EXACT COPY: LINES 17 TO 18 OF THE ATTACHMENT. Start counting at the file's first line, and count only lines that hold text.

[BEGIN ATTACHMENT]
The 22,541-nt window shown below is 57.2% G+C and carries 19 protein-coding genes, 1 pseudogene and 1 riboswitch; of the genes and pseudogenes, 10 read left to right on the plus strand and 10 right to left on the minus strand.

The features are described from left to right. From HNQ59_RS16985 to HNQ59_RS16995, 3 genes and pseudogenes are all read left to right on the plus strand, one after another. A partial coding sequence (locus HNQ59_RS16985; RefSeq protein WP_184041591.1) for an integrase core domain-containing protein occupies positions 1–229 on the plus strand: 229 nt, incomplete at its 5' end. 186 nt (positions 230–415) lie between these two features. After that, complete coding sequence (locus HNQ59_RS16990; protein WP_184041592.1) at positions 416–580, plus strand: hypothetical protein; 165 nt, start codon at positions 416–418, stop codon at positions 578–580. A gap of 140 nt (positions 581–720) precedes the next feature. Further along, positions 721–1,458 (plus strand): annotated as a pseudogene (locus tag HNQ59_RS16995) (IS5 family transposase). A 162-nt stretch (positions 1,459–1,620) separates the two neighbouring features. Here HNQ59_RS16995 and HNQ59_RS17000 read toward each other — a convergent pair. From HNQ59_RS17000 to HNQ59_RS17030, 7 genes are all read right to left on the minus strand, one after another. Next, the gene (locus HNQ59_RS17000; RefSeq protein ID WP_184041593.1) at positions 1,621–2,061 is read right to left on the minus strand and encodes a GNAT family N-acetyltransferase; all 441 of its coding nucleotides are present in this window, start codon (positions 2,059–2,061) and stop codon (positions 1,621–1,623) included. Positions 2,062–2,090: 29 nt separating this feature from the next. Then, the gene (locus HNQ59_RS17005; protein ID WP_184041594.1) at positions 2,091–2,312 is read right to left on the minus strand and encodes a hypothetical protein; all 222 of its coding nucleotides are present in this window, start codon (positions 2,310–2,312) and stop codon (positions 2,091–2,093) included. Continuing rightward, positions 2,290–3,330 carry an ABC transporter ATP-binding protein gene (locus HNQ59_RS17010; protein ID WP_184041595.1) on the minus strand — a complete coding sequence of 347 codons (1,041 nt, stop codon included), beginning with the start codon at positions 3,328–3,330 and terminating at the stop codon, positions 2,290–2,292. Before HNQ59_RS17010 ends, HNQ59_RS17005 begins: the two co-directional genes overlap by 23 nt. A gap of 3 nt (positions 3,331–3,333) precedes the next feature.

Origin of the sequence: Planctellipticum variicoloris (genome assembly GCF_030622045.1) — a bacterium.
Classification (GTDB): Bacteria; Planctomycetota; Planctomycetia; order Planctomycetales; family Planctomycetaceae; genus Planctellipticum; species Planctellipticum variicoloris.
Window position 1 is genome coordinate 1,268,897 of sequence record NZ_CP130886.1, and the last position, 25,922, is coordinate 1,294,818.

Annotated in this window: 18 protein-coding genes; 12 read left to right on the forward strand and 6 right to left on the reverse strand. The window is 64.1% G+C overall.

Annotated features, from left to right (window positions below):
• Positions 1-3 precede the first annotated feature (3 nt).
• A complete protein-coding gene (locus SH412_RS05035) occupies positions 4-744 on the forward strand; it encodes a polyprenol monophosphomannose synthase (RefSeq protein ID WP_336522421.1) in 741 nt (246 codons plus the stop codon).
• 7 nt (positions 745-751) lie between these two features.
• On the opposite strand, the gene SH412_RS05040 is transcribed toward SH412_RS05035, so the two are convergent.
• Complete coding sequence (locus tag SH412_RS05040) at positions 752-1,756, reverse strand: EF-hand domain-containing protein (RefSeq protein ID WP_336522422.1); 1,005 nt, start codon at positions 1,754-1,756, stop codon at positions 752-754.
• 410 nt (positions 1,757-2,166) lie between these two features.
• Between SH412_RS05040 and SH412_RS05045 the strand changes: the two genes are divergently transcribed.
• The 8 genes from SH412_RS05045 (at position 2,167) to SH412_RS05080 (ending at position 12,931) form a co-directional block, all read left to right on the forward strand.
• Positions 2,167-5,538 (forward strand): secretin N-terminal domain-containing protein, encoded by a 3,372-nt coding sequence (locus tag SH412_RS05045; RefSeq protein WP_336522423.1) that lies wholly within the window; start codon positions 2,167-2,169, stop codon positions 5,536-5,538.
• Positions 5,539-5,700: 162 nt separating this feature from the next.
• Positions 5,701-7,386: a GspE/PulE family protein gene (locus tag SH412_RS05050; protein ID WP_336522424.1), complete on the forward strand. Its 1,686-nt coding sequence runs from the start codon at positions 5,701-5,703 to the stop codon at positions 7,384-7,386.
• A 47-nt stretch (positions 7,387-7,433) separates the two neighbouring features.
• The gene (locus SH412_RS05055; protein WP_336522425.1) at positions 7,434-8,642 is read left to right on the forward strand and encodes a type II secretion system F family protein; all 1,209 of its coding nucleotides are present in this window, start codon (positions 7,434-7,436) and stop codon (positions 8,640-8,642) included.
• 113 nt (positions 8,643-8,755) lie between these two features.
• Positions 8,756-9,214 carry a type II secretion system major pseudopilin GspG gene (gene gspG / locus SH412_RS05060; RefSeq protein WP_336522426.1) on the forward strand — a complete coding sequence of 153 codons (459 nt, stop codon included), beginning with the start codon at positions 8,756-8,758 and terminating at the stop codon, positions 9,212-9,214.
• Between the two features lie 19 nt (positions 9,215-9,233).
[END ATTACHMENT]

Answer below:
• Positions 5,539-5,700: 162 nt separating this feature from the next.
• Positions 5,701-7,386: a GspE/PulE family protein gene (locus tag SH412_RS05050; protein ID WP_336522424.1), complete on the forward strand. Its 1,686-nt coding sequence runs from the start codon at positions 5,701-5,703 to the stop codon at positions 7,384-7,386.